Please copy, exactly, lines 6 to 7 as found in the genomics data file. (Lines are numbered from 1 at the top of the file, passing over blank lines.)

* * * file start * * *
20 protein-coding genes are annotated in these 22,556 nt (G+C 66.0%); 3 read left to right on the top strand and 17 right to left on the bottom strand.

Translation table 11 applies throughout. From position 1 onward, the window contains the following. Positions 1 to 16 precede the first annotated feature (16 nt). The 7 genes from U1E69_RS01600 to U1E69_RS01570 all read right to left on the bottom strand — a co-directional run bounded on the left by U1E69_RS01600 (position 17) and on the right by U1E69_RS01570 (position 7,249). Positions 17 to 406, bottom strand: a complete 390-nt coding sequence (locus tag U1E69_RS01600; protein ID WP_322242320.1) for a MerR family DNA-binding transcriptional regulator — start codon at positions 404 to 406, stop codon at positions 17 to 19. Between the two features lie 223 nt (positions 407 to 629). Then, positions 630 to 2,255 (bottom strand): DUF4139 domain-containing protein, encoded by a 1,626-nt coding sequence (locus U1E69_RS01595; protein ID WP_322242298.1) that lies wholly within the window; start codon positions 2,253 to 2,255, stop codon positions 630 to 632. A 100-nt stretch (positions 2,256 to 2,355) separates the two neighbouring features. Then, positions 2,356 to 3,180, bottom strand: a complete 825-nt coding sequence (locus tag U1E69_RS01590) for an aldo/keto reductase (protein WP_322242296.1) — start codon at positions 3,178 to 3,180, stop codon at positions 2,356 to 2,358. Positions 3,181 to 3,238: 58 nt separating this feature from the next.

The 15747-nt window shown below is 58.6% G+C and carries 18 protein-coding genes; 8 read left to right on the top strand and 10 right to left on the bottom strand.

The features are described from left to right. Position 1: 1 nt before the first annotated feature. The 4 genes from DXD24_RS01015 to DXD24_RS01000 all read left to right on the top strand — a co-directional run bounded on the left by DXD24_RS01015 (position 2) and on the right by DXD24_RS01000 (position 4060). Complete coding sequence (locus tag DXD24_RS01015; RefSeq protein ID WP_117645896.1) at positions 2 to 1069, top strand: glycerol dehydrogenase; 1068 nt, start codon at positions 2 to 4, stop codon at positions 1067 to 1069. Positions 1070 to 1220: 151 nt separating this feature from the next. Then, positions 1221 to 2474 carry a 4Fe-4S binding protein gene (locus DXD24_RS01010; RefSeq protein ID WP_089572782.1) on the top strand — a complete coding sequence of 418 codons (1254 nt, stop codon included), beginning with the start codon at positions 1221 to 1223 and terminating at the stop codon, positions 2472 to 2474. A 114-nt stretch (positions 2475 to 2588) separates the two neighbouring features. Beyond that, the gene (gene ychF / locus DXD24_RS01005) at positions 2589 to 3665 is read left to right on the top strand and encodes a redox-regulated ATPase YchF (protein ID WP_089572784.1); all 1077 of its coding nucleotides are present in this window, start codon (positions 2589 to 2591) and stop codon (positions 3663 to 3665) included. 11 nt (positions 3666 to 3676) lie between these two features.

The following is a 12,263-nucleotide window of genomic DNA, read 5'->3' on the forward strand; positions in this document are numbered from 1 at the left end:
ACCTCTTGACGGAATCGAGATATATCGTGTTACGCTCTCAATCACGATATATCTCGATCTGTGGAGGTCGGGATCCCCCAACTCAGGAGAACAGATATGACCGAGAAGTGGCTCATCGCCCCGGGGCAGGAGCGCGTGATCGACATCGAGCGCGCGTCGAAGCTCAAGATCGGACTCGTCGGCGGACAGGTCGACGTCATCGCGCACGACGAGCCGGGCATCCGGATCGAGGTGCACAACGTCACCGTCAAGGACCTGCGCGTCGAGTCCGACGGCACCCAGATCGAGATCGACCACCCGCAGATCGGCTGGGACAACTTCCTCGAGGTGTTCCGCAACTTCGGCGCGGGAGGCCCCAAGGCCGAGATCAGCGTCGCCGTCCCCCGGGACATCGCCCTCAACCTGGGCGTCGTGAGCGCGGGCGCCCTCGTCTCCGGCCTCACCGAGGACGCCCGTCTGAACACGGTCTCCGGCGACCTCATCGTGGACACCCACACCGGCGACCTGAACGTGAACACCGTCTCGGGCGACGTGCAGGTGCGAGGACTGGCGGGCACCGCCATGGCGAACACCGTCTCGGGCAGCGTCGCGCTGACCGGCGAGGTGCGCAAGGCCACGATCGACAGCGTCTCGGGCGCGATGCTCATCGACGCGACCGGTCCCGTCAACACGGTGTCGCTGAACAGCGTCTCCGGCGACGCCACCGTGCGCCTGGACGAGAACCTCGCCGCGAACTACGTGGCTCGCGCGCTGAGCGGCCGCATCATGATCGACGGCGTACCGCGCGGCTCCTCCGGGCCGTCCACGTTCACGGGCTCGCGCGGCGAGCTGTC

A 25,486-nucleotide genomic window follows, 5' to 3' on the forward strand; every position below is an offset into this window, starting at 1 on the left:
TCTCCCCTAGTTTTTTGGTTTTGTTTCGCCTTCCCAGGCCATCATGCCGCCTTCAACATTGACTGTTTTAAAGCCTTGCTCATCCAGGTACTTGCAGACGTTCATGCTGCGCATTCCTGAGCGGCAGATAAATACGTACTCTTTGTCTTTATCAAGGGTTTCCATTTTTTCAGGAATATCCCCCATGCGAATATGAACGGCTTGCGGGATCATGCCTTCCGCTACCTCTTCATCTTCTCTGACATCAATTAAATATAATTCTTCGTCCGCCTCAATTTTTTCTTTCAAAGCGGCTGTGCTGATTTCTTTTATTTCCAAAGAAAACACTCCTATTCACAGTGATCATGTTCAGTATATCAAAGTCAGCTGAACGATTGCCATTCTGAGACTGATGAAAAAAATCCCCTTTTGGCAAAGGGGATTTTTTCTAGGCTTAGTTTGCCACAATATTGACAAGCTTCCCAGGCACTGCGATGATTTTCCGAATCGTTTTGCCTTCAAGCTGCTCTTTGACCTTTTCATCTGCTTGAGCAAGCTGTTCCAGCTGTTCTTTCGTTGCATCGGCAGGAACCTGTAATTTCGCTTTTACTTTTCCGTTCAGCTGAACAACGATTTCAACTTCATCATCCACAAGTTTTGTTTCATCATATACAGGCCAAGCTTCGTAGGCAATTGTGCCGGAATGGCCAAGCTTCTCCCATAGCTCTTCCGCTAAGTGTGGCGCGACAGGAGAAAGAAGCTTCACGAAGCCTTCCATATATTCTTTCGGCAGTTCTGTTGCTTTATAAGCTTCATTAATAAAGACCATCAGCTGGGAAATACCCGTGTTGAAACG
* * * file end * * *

ACCTCTTGACGGAATCGAGATATATCGTGTTACGCTCTCAATCACGATATATCTCGATCTGTGGAGGTCGGGATCCCCCAACTCAGGAGAACAGATATGACCGAGAAGTGGCTCATCGCCCCGGGGCAGGAGCGCGTGATCGACATCGAGCGCGCGTCGAAGCTCAAGATCGGACTCGTCGGCGGACAGGTCGACGTCATCGCGCACGACGAGCCGGGCATCCGGATCGAGGTGCACAACGTCACCGTCAAGGACCTGCGCGTCGAGTCCGACGGCACCCAGATCGAGATCGACCACCCGCAGATCGGCTGGGACAACTTCCTCGAGGTGTTCCGCAACTTCGGCGCGGGAGGCCCCAAGGCCGAGATCAGCGTCGCCGTCCCCCGGGACATCGCCCTCAACCTGGGCGTCGTGAGCGCGGGCGCCCTCGTCTCCGGCCTCACCGAGGACGCCCGTCTGAACACGGTCTCCGGCGACCTCATCGTGGACACCCACACCGGCGACCTGAACGTGAACACCGTCTCGGGCGACGTGCAGGTGCGAGGACTGGCGGGCACCGCCATGGCGAACACCGTCTCGGGCAGCGTCGCGCTGACCGGCGAGGTGCGCAAGGCCACGATCGACAGCGTCTCGGGCGCGATGCTCATCGACGCGACCGGTCCCGTCAACACGGTGTCGCTGAACAGCGTCTCCGGCGACGCCACCGTGCGCCTGGACGAGAACCTCGCCGCGAACTACGTGGCTCGCGCGCTGAGCGGCCGCATCATGATCGACGGCGTACCGCGCGGCTCCTCCGGGCCGTCCACGTTCACGGGCTCGCGCGGCGAGCTGTC

A 25,486-nucleotide genomic window follows, 5' to 3' on the forward strand; every position below is an offset into this window, starting at 1 on the left: